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Mini Combine Ideal For Small Fields
When Ron Boyd expanded his heritage grain operation, he needed to find a better way to harvest but couldn’t justify the combines available in North America. Previously, he cut his small grain crops by hand and threshed them with his foot-powered mini-thresher from The Back to the Land Store (Vol. 34, No. 2).
  So he went looking for an alternative that wouldn’t break the bank. After lots of online research and phone calls to China, he found Henan Machinery and Equipment and the mini combine model 4L-0.7B.
  “A million dollar Deere might do a better job, but my ‘combinita’ does really well,” says Boyd. “I used it for the first time last year, and it cut an acre in 30 to 40 min. I harvested about 90 to 100 lbs. of grain per hour, and it was about 90 percent clean.”
  The mini combine is self-propelled with a 3-ft. wide head and a double sicklebar. The double sicklebar gives him the option of cutting the grain heads and the straw separately. The lead sicklebar is on a hand-powered hydraulic lift that can raise as much as 3 ft. Cutting just the grain heads reduces the load going through the thresher. The second sicklebar can be used to lay the straw on the ground or leave it standing.
  The reverse tricycle wheel design uses 2 drive wheels forward and a castor-type tail wheel to the rear. “The drive wheels have individual brakes for primary steering,” explains Boyd. “The operator sits behind the tail wheel and steers it with his feet.”
  The combinita has 3 forward gears and 1 reverse gear. Instead of a hopper, grain is augured to a sack stand.
  While Boyd is very satisfied with the little combine, he did have a few frustrations early on. The engine that came with the combine didn’t meet domestic clean air standards and wasn’t allowed into the country. While cancelling the 12-hp. diesel engine saved him $200, replacing it with a 19 hp. Kohler gas engine added $2,000 to the cost and complications.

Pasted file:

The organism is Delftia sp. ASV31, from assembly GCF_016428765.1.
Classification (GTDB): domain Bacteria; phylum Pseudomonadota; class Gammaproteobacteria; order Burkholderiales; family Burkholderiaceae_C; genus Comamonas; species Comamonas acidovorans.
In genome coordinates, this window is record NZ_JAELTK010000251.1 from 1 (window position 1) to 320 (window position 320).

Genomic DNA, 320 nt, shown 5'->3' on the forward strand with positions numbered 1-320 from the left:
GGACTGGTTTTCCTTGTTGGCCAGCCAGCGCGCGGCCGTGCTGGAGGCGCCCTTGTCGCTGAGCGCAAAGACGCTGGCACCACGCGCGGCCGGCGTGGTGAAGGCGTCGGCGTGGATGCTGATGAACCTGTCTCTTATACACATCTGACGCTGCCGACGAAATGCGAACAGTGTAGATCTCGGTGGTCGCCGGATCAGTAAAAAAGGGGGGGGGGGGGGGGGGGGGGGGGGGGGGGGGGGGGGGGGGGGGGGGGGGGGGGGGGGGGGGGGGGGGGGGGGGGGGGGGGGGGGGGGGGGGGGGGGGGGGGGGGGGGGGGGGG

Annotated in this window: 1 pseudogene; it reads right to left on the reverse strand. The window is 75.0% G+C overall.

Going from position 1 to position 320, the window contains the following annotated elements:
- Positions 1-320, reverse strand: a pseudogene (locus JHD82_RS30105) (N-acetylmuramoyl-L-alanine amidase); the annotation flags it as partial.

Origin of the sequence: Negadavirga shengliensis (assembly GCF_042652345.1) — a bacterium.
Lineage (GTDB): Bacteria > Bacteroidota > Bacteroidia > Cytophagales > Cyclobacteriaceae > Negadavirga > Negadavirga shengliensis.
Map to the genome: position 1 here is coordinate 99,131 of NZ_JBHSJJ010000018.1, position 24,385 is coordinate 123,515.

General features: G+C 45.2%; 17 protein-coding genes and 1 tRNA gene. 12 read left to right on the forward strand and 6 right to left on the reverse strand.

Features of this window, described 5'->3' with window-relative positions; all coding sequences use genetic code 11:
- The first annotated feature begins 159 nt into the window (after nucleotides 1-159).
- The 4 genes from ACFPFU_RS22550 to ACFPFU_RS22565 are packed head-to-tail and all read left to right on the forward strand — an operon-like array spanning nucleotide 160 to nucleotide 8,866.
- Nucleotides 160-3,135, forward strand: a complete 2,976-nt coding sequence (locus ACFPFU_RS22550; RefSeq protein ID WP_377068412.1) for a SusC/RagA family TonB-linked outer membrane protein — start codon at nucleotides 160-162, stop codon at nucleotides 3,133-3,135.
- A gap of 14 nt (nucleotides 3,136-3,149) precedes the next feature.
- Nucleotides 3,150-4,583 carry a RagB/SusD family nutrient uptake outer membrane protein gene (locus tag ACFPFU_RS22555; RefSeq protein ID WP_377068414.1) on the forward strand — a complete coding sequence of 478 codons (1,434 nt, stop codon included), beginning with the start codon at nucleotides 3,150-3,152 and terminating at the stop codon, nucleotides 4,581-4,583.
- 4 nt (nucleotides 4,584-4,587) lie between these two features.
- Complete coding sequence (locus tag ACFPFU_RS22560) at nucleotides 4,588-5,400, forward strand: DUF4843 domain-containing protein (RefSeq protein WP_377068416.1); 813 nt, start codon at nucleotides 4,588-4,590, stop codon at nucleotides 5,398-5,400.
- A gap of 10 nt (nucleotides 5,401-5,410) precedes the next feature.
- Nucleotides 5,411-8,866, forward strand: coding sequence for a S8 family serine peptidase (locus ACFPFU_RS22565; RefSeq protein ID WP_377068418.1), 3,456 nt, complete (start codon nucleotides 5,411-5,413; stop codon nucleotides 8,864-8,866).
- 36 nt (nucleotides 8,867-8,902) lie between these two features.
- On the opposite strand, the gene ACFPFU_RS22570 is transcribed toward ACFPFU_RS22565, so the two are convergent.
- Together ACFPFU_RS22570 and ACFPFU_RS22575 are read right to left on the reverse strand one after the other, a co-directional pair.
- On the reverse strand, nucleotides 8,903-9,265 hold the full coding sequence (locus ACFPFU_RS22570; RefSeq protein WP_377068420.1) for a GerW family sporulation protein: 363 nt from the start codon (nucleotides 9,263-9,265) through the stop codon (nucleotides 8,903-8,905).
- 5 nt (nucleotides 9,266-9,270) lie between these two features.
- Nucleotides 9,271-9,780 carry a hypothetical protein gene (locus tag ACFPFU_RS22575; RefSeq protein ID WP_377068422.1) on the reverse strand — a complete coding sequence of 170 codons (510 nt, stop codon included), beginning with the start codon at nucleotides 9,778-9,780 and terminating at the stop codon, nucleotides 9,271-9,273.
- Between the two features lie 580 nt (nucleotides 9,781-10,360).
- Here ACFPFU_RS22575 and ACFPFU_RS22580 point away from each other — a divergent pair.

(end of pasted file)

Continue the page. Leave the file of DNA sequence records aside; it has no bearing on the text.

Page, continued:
“I asked the sales agent what direction the drive turned, and she swore it was clockwise,” recalls Boyd. “It wasn’t. We hooked it up and put it in forward gear and it went in reverse. It took some machining to match the counterclockwise drive.”
  Other than the engine, Boyd is satisfied overall. “I thought more of it would have been assembled,” he says. “While there were no instructions, it was straightforward and easy to assemble. It was sort of like putting a model car together.”
  Boyd estimates that he has around $10,000 invested in the combine. He paid the sales agent $6,000. The 30 percent import tariff charged by the U.S. government added another $2,000, bringing the total to around $8,000 before adding the $2,000 engine and some spare parts.
  “I was concerned the axial pressure to run sideways off the driveshaft was more than the engine could handle,” says Boyd. “With the help of a buddy who is an excellent machinist, we set up a jackshaft with pulleys from the driveshaft to power the combine.”
  If other readers are interested in his combinita, Boyd is willing to share what he knows.
  “I’m not interested in importing them to sell,” he says. “However, I think there is a market for anyone who is.”
  Contact: FARM SHOW Followup, Ron Boyd, P.O. Box 649, Alcalde, New Mexico 87566 (ph 505 927-0150; rjbinnm@gmail.com).

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2021 - Volume #45, Issue #3